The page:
This section is from the "A Practical Treatise On Materia Medica And Therapeutics" book, by Roberts Bartholow. Also available from Amazon: A Practical Treatise On Materia Medica And Therapeutics
Regarded from all points of view, milk is the most important beverage. Enough has been said on the subject of milk as a food for invalids; but something additional may be necessary on its dietetic position as an ordinary beverage.
When coffee, tea, and cocoa disagree, milk may be adopted as the ordinary beverage, and usually with great advantage. For breakfast it may be drunk warm. Large draughts of iced milk, according to the American custom, are injurious when drunk at meals; its temperature should not be lower than 60° Fahr. If a sense of weight and uneasiness follow its use, it will be better borne if diluted one fourth to one half with lime-water. If it be desired to improve its nutritive qualities, cream to one fourth or to one half may be added. In the indigestion of the obese, or in the case of those who suffer from hepatic disorders, the milk should be skimmed. A very valuable nutrient, but which is, unfortunately, not very digestible, is chocolate made with milk and cream. Such an aliment is especially suited to invalids with wasting diseases, but who yet retain the power to digest fats.
Some find it impossible to drink milk, because it induces "biliousness." In this case skimmed milk should be used. Generally the indigestion called "biliousness" means errors of diet in other directions, so that regulation of the food suffices to prevent this form of indisposition.
Authorities referred to in this section:
Ballot. On the Food of Infants, etc., Medical Times and Gazette, vol. i, 1870, p. 331.
Banting. Letter on Corpulence, pamphlet.
Bennet, Dr. James Henry. Nutrition in Health and Disease, second edition, Philadelphia, Lindsay & Blakiston, 1876.
Chambers, Dr. Thomas Kino. A Manual of Diet in Health and Disease, Philadelphia, Henry C. Lea, 1875.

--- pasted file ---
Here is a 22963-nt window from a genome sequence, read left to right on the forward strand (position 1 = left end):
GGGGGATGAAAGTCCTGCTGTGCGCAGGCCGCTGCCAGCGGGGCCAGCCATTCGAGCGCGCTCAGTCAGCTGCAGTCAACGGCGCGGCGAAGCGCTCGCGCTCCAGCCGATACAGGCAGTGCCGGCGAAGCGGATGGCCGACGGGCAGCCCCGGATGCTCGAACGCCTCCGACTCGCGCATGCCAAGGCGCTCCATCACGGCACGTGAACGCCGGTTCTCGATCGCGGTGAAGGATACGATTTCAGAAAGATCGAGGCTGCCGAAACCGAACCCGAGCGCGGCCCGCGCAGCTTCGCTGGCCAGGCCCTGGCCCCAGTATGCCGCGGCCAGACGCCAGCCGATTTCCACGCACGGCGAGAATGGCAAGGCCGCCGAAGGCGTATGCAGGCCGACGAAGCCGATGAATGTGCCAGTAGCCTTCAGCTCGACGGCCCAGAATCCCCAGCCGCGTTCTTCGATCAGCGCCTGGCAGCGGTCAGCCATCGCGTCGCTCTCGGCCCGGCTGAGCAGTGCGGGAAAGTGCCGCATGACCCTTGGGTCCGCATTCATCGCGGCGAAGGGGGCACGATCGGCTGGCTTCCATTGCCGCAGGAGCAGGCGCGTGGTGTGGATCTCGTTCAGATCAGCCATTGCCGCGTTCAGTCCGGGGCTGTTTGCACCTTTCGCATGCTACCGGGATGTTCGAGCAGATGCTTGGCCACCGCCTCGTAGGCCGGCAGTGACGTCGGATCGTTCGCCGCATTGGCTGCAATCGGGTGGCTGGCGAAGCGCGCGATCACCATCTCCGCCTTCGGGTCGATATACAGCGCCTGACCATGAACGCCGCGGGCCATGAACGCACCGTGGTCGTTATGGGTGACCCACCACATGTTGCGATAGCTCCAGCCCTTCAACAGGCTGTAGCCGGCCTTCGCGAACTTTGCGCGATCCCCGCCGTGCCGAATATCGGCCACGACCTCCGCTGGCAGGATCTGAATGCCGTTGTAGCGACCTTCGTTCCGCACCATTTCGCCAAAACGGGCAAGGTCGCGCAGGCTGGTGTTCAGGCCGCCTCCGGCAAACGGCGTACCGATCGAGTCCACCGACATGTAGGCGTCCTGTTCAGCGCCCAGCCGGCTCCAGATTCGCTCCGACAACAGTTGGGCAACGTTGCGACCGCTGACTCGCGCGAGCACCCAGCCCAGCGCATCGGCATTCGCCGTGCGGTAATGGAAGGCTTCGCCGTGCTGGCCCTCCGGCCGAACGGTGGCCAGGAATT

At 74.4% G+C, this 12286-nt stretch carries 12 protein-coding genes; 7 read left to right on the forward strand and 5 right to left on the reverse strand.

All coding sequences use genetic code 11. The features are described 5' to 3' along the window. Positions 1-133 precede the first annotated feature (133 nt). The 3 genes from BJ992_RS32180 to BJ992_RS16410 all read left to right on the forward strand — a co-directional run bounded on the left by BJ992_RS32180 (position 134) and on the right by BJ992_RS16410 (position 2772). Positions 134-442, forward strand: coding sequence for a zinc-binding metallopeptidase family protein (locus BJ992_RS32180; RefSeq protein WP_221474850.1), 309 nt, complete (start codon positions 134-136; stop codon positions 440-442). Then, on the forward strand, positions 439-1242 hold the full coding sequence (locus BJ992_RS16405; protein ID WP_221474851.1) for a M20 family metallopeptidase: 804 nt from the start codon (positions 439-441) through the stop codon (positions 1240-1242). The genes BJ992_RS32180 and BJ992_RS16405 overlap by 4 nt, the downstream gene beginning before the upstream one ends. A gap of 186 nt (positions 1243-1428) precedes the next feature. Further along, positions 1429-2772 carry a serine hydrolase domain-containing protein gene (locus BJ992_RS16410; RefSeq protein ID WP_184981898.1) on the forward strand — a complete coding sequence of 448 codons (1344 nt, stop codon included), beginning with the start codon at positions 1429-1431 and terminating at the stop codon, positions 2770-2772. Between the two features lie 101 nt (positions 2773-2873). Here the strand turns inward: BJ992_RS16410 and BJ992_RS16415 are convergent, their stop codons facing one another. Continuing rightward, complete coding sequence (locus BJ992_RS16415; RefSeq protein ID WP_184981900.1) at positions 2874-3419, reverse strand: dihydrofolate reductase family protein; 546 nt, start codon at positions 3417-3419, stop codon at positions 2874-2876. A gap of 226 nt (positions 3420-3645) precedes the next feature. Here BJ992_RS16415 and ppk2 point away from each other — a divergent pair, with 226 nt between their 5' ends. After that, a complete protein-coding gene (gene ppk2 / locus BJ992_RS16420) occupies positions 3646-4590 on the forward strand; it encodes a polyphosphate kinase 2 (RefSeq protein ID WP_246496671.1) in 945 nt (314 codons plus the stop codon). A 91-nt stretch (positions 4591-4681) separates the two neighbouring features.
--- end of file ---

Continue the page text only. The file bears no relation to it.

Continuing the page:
Cyr, Dr. Jules. Traité de Alimentation, Paris, 1869, pp. 575.
Debove, Dr. Bul. Gen. de Thérap., 1883, 1884, and 1885.
Donkin, Dr. Arthur Scott. On a Purely Milk-Diet in the Treatment of Diabetes Mellitus, Bright's Disease, Disease of the Supra-renal Capsules, Fatty Degeneration, etc., Lancet, vol. ii, 1869, and vol. i, 1870.
Dujardin-Beaumetz. Bul. Gén. de Thérap., vol. iii, p. 1, et seq.
Fonssagrives, J. B. Hygiene Alimentaire, deuxiéme edition, Paris, 1867, pp. 670.
Jacobi, Dr. A. and Dr. Mart Putnam. Infant Diet, New York, G. P. Putnam's Sons, 1876.
Letheby, Dr. H. On Food, second edition, New York, 1872, pp. 255.
Lebert, Dr. Hermann. Ueber Milch- und Molken-Kuren, Berlin, 1869.
Mitchell, Dr. S. Weir. On the Use of Skimmed Milk as an Exclusive Diet in Disease, Philadelphia Medical Times.
Nothnagel, Dr. Hermann. Handbuch der Arzneimittellehre, Berlin, 1870, p. 676.
Parkes, Dr. E. A. A Manual of Practical Hygiene, second edition, London, 1866, pp. 624.
Pereira, Dr. Jonathan. A Treatise on Food and Diet, London, 1843, pp. 542.
Richter, Dr. H. E. Bericht über Milch-, Molken-, und Kumys-Kuren, Schmidt's Jahrbücher der gesammten Medicin, vol. cxlviii, p. 201.
Robin, Dr. Thése de Paris, Annuaire de Thérap., 1884.
Smith, Dr. A. H. Archives of Medicine, New York, Seguin, I., 1879, vol. i, No. 2, p. 113.
Smith, Dr. Edward. Foods, New York, 1873 (International Scientific Series), pp. 485.
Tardieu. Dictionnaire d' Hygiéne Publique, tome xi, Article "Lait."
Trousseau. Clinique Medicale, vol. ii, p. 695.
Vaughan, Prof. Victor C. Michigan State Board of Health, 1886, July 13.